Joanna Jedrzejczyk is a force to be reckoned with in women’s MMA. An impressive debut against Juliana Lima in 2014 was followed by a split decision over Claudia Gadelha December of that same year. Those two victories set-up a title fight with the inaugural strawweight champion, Carla Esparza, at UFC 185 in March of 2015. Jedrzejczyk wasted no time in dominating Esparza early to end the fight via TKO late in the second round. Since, she’s scored victories over Jessica Penne, Valerie Letourneau and a rematch win over Gadelha in July of 2016.
In the opening rounds, Jedrzejczyk got off to a slow start, allowing takedowns and taking on quite a bit of punishment from Gadelha from the guard. By the third round, she settled into precision strikes to penetrate Gadelha’s defense to go on and earn a decisive victory.
Jedrzejczyk is a clear reflection of an emerging brand of female MMA fighters. She has a complete game which includes head movement, striking, and technical ability on the mat. The six time kickboxing champion competed at 125LBS prior to joining the UFC, but is limited by the promotion’s strawweight and bantamweight divisions. Forced down a class, Joanna “Champion” as she likes to be called, allows her power to resonated in a dominant striking game at the lesser weight.
To call 2016 her breakout year would be an understatement. The 27-year-old from Olsztyn, Poland, made her fourth title defense against compatriot, Karolina Kowalkiewicz, at UFC 205. The the promotion’s New York state debut at Madison Square Garden was her biggest bow on the world stage. The two were familiar foes going back to when they met as amateurs in 2012. Jedrzejczyk came out on top.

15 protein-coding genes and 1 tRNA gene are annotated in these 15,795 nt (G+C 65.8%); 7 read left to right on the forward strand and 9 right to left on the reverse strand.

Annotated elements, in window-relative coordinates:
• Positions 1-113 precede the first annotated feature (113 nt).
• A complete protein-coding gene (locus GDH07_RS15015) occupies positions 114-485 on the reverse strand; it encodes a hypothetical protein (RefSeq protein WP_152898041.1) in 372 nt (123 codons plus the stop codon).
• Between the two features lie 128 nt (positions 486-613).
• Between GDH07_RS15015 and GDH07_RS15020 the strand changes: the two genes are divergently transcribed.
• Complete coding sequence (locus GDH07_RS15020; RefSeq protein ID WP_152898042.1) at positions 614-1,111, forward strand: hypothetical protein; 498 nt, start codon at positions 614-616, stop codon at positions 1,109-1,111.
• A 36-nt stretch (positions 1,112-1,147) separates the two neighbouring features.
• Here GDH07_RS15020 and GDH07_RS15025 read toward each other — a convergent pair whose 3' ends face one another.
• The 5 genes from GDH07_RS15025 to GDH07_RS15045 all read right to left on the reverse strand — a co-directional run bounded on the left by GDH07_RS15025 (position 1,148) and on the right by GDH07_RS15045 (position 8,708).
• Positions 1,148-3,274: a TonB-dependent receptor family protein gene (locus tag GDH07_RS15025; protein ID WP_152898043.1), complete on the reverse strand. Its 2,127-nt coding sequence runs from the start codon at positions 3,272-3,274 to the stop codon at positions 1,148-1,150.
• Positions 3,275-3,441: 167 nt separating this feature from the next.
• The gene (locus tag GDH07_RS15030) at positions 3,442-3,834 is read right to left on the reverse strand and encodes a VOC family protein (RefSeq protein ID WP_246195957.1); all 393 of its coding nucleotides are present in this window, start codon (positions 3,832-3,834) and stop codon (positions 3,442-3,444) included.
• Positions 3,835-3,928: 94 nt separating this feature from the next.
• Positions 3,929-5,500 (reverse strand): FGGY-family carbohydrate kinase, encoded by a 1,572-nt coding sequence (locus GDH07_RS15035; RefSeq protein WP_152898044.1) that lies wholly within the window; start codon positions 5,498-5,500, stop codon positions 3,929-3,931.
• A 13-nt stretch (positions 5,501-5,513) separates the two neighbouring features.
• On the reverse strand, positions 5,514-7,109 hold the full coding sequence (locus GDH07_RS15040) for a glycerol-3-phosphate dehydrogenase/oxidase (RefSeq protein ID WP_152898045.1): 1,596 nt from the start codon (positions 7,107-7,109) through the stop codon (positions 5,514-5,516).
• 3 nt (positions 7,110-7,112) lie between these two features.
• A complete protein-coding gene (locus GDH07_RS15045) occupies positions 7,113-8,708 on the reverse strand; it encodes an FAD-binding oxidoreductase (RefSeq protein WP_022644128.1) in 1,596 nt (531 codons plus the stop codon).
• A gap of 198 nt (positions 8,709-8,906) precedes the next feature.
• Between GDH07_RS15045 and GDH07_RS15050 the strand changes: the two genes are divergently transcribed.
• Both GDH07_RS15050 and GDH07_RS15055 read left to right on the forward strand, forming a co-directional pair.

Curiosity as to the focus of the muay thai specialist surrounded the build-up of 205. For the first time since joining the UFC in 2014, the strawweight entered the ring with a new team behind her. She opted to leave her lifelong training camp and managment in her native Poland. She relocated to Florida to train with American Top Team (ATT). On paper, the change looked to be a good move. ATT has produced a collection of top fighters over the years and currently trains welterweight champion Tyron Woodley as well as the talented women’s bantamweight champion Amanda Nunes.
Even though Jedrzejczyk had outlanded 575-195 in significant strikes in UFC title fights going into the Kowalkiewicz match, questionmarks still remained around how well she would perform given the magnitude of changes. All doubt was cast aside once Joanna emerged from her corner. After a brief scare that saw the champion rocked by Kowalkiewicz, Jedrzejczyk dominated the back half of the fight to improve her MMA record to 14-0, including 7-0 in the UFC.
The RealSport101 2016 Female Fighter of the Year could very well be the UFC’s next big star, but fans better get a look at her sooner rather than later. “I’m not going to fight for such a long time,” Jedrzejczyk said during the UFC 205 run-up. “Maybe I will do three or four more fights and retire. Maybe after two fights, I will say, ‘OK, it’s enough.’ I could be happy. I did my job.”